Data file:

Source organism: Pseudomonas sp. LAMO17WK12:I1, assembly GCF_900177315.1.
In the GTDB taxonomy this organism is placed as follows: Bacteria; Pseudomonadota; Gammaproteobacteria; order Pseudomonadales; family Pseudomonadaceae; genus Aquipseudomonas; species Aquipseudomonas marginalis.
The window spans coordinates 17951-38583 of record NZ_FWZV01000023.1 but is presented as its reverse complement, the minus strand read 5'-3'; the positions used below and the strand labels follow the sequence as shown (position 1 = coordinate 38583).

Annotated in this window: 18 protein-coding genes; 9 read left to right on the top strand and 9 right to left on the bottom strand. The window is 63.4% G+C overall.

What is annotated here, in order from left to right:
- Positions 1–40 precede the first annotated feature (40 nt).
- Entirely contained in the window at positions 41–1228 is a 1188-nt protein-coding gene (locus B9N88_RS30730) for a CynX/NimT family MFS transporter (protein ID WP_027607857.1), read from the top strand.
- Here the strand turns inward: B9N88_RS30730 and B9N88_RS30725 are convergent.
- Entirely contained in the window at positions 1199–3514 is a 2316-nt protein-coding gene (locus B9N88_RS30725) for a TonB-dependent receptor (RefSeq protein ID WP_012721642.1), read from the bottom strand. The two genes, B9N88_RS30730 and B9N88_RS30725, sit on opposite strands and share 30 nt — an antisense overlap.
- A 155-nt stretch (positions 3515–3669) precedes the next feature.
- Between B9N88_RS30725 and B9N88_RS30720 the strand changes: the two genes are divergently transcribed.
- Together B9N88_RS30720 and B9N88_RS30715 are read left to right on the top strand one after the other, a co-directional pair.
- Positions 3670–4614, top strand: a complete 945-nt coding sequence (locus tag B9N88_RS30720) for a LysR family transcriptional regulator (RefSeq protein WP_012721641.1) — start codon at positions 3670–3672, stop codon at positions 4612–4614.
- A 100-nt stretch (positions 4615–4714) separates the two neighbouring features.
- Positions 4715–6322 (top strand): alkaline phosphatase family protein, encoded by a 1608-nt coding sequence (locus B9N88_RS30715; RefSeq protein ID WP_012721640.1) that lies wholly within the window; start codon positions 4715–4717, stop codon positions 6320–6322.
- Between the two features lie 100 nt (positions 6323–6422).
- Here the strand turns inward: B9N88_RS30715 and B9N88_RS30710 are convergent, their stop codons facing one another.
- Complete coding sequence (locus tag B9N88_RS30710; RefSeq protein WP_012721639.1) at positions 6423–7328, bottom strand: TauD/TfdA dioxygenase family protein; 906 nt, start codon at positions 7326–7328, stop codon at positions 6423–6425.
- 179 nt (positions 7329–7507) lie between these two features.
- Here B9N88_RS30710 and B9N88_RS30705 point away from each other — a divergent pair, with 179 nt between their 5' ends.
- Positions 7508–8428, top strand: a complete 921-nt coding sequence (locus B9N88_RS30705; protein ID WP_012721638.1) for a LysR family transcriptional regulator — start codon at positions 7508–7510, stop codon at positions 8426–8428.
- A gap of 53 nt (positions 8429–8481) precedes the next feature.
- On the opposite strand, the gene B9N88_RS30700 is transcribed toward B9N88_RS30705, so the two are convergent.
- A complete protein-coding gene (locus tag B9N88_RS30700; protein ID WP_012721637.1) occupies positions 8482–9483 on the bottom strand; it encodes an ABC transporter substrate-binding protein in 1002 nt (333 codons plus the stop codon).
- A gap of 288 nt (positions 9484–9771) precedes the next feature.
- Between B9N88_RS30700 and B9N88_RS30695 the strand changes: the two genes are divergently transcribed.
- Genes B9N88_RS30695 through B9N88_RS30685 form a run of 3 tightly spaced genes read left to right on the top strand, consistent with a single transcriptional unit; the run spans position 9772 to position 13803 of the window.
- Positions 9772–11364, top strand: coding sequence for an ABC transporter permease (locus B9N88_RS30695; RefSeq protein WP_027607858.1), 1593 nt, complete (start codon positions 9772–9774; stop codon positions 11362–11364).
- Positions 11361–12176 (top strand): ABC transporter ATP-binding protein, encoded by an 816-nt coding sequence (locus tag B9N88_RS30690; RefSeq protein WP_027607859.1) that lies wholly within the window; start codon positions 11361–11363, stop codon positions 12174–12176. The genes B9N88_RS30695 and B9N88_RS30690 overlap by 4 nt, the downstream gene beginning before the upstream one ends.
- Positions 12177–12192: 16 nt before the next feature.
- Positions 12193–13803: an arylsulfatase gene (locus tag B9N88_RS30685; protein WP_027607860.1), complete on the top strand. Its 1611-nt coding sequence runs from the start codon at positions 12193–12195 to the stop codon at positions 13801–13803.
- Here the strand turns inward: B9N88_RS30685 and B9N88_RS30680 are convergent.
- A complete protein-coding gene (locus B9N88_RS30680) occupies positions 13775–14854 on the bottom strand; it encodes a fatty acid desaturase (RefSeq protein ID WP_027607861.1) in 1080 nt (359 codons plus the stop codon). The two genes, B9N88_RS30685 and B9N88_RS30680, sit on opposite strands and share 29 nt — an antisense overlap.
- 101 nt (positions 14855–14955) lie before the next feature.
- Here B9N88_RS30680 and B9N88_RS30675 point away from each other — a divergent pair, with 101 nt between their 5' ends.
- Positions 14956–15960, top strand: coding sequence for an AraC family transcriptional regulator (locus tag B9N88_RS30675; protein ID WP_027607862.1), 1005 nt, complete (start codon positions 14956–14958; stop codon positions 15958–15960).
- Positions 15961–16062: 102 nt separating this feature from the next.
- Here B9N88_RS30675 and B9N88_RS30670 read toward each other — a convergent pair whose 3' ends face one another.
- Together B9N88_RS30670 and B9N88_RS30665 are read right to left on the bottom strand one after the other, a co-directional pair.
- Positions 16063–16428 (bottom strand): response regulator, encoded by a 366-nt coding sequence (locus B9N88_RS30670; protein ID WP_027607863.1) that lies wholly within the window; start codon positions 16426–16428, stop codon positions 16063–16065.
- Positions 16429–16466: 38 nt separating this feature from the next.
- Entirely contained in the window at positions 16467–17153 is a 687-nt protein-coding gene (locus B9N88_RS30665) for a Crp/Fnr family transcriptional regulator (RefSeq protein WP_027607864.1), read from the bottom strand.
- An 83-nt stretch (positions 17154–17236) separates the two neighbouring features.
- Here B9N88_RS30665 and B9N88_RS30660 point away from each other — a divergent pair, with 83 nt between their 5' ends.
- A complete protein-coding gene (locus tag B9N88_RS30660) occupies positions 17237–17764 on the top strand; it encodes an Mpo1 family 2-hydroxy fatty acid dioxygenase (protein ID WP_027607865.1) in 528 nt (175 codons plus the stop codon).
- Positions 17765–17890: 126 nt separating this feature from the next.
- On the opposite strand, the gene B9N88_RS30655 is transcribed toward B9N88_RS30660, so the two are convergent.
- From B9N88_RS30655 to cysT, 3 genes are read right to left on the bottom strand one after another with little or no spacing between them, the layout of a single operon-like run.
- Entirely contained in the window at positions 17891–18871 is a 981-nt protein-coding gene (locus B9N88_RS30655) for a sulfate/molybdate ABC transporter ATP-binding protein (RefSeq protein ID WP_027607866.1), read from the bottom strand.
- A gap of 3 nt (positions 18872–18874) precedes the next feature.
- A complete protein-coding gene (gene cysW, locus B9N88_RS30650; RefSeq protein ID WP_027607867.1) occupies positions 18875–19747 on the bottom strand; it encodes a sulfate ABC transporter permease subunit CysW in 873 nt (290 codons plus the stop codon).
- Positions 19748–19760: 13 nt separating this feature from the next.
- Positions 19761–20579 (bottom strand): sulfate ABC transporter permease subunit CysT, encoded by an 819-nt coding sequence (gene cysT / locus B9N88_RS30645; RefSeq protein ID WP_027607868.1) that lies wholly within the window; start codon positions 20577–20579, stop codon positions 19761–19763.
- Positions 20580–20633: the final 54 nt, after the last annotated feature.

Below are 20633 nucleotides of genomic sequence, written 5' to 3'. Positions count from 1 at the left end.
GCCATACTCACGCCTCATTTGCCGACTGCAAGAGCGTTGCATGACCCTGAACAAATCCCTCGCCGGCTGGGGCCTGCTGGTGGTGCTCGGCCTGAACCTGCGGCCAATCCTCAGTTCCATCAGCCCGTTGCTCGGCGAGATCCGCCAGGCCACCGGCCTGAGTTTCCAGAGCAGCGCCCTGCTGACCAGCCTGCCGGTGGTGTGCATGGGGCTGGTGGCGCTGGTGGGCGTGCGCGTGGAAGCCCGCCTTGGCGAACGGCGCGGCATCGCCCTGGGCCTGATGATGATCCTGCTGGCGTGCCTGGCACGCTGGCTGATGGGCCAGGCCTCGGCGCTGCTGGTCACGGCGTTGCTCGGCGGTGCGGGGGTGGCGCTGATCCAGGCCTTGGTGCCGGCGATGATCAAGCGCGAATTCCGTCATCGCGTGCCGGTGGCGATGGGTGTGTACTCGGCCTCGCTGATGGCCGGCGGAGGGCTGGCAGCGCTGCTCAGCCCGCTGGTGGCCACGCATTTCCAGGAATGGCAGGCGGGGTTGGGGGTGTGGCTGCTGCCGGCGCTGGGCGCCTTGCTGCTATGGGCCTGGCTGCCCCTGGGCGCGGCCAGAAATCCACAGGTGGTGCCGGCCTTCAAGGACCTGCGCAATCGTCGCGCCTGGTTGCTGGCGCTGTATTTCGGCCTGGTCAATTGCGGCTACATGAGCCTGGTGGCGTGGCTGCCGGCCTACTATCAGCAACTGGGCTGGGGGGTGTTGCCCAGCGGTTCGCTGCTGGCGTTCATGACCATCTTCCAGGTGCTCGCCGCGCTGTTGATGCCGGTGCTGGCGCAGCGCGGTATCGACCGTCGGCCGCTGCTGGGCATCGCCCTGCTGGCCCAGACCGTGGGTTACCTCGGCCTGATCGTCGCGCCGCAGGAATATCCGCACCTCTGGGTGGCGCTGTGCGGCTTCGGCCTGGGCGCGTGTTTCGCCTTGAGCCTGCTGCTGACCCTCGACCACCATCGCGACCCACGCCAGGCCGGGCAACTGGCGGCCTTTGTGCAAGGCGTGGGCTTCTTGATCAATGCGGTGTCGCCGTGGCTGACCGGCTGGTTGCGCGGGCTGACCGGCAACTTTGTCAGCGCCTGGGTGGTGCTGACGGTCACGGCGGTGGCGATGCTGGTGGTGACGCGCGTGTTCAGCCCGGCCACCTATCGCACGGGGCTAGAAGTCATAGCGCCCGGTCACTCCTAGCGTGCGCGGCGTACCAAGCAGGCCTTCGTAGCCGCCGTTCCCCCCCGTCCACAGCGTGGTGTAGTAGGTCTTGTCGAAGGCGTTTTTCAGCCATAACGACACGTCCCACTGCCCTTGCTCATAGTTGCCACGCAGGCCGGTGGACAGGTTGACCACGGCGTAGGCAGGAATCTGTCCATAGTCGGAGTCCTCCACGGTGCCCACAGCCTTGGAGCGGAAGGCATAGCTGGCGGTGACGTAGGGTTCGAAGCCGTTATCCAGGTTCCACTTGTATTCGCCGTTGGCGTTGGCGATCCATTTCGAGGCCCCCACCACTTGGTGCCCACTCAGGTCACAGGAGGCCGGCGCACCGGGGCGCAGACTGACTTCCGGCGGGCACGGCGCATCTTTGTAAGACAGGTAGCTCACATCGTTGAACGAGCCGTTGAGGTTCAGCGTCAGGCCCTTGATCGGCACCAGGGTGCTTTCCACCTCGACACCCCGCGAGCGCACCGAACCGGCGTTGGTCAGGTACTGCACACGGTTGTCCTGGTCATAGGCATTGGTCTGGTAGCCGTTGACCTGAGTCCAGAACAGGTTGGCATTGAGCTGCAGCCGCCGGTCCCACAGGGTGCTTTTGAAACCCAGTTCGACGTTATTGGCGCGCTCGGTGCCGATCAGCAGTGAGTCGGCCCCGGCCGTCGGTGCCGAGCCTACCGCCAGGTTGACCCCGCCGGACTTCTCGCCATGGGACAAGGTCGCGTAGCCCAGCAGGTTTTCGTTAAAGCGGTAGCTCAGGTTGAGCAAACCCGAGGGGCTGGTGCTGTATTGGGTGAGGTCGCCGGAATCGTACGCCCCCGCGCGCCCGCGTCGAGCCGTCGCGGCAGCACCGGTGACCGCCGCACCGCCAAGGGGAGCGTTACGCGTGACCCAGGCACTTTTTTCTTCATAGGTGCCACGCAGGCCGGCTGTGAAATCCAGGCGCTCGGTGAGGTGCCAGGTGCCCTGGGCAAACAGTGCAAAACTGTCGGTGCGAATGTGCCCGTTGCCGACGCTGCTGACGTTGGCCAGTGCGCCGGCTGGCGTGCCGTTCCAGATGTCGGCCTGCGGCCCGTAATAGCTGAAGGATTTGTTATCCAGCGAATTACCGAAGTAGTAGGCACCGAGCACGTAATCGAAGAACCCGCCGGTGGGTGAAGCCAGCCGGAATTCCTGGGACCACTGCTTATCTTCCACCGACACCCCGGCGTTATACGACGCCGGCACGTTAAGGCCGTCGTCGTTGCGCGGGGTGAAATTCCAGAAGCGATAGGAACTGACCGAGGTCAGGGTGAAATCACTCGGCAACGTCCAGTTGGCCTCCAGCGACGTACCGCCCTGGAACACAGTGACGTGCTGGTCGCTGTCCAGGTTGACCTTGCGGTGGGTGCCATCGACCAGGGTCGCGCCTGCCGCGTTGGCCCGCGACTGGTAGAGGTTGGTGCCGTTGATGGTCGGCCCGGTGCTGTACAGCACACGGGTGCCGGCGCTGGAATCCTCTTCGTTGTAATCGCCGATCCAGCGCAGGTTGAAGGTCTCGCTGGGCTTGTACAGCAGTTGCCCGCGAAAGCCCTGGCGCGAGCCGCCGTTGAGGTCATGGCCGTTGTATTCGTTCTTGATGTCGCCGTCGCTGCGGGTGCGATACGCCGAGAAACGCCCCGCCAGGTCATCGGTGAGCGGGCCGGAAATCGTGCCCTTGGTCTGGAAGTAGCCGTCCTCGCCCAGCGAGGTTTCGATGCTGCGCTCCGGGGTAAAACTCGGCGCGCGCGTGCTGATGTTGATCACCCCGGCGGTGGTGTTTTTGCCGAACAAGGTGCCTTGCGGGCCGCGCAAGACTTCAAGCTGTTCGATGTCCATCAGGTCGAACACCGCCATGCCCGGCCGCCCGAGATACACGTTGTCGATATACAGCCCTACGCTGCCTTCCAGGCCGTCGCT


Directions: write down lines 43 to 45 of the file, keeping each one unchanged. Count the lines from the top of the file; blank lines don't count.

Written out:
- An 83-nt stretch (positions 17154–17236) separates the two neighbouring features.
- Here B9N88_RS30665 and B9N88_RS30660 point away from each other — a divergent pair, with 83 nt between their 5' ends.
- A complete protein-coding gene (locus tag B9N88_RS30660) occupies positions 17237–17764 on the top strand; it encodes an Mpo1 family 2-hydroxy fatty acid dioxygenase (protein ID WP_027607865.1) in 528 nt (175 codons plus the stop codon).